The human papillomavirus, known as HPV, can wreak havoc on your body. It can cause cervical cancer, cervical dysplasia or genital warts. Those exposed to high risk HPV face an increased chance of cancer or cervical dysplasia. However, the onset of cancer for such patients is not guaranteed. Your OBGYN will prove essential to your health. Visit your OBGYN for STD testing and the administering of the HPV vaccine. Our healthcare practitioners will educate you about all aspects of vaccination and testing. Those who have children should also discuss HPV vaccines for their offspring while at the OBGYN.
What You Need to Know about HPV
About 14 million new HPV cases are diagnosed each year in the United States. All in all, more than 100 different types of HPV exist. Many of these types lead to the formation of genital warts or plantar warts. Certain HPV strains spur cervical cancer and cancer that impacts the genitals, mouth or upper respiratory tract. HPV is the most common sexually transmitted virus in the country. However, the majority of HPV infections do not cause symptoms and eventually clear up without treatment. Yet there is still a considerable risk to this virus. Consider the fact that every year, 10,000 women are diagnosed with cancer of the cervix. Upwards of 4,000 of these women will eventually die from this cancer. The HPV vaccine is quite helpful to protect against the virus’s potentially deadly consequences.
HPV is spread through skin-to-skin contact, which often occurs during sexual intercourse. Those who are sexually active increase the risk for the virus.
Many of those who have HPV are asymptomatic. This means they show no symptoms of the virus. In many instances, HPV infections end up resolving themselves. Yet there is the potential for the virus to remain dormant and eventually infect another person. HPV can also spread through the birthing process. In such an instance, it results in a respiratory system infection or a genital infection. Though some HPV strains cause warts, they are not the same as the group of strains that cause the onset of cancer.
The HPV Vaccine
The HPV vaccine is an inactive vaccine that guards against infections caused by the four primary types of the virus. It provides protection against the two HPV strains tied to cervical cancer along with the two tied to genital warts. This vaccine protects against 80 percent of cervical cancers. However, an individual who receives the HPV vaccine should not avoid screenings for cervical cancer. Such screenings should still occur on a regular basis without exception.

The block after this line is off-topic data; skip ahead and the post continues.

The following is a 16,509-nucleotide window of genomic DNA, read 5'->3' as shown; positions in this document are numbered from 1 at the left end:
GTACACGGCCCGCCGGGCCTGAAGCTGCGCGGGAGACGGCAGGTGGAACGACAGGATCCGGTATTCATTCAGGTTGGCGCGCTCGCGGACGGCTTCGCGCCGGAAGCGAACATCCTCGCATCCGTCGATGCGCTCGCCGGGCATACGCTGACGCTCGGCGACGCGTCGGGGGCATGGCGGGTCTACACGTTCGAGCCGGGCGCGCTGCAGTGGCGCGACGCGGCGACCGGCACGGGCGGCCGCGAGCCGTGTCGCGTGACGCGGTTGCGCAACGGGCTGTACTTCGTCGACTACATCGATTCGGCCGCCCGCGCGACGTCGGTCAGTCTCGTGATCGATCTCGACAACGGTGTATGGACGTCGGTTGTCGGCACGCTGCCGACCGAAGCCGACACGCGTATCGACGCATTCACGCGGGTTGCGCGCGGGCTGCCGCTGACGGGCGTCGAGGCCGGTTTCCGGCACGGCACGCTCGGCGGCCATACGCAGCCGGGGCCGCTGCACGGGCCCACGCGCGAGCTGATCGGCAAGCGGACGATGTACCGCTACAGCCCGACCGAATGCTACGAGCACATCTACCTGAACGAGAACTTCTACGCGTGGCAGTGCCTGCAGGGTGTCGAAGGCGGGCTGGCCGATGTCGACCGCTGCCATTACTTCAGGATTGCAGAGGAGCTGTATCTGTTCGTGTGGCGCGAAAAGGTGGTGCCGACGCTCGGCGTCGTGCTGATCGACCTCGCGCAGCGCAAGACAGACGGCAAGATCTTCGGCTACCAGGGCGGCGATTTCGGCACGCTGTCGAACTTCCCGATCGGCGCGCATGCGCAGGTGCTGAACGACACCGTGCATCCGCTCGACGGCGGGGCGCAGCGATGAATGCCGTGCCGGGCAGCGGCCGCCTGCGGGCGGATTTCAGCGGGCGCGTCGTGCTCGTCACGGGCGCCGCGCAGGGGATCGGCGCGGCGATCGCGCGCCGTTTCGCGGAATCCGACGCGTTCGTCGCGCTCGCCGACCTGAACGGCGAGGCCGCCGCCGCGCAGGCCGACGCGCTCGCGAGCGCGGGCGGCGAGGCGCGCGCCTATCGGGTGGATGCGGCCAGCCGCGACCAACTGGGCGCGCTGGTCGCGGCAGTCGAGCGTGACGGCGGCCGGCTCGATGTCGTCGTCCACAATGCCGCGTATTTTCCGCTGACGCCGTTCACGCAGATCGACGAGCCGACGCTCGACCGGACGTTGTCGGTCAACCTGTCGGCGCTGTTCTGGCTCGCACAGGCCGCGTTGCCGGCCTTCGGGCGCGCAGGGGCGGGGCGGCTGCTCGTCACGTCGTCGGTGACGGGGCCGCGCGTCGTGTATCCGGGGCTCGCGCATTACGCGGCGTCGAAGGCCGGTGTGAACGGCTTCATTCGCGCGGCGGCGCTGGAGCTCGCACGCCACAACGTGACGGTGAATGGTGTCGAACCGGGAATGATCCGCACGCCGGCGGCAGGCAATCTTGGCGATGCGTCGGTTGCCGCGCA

There are two unique FDA-approved HPV vaccines available at this point in time, known as Cervarix and Gardasil. Each of these vaccines guards against HPV-16 as well as HPV-18, HPV-11 and HPV-6. These types of vaccines are commonly associated with cervical cancer, warts and precancerous lesions on the vulva, vagina and cervix. Both types of HPV have the potential to cause cervical cancer. These vaccines also protect against certain genital warts to boot. Gardasil is especially helpful in combating the two HPV types that lead to such warts. Gardasil also reduces the chances of contracting HPV strains that lead to cervical cancer. We typically provide Gardasil in two doses between 6 and 12 months apart.
Who Should Receive the HPV Vaccine and When Should It be Administered?
We typically provide the HPV vaccine at three different points in time. The first dose should occur as soon possible. A subsequent dose is provided two months after the initial dose. We provide the third dose six months after the initial dose.
The Centers for Disease Control and Prevention advises HPV vaccinations like Gardasil for girls and boys between the ages of 11 and 12. However, children as young as 9 years-old can receive Gardasil injections. Always discuss the matter in-depth with the healthcare professionals at your local OBGYN prior to making a decision. It is important to note women who do not receive a full set of injections by 12 years of age can still enjoy the protection provided by “catch-up” vaccinations up to age 26. Catch-up vaccination is available for men up to age 21.
Do not worry about potential Gardasil side effects. Potential side effects like minor headaches, nausea, and slight soreness are mild. Though Gardasil is certainly worth consideration, it is not guaranteed to prevent every single type of cervical cancer. Continue visiting with the healthcare professionals at your local OBGYN for routine exams that detect the early signs of the disease as well as additional problems.
If you would like to learn more about hpv vaccine and the various treatments we provide, call (559) 424-1180 to schedule a consultation.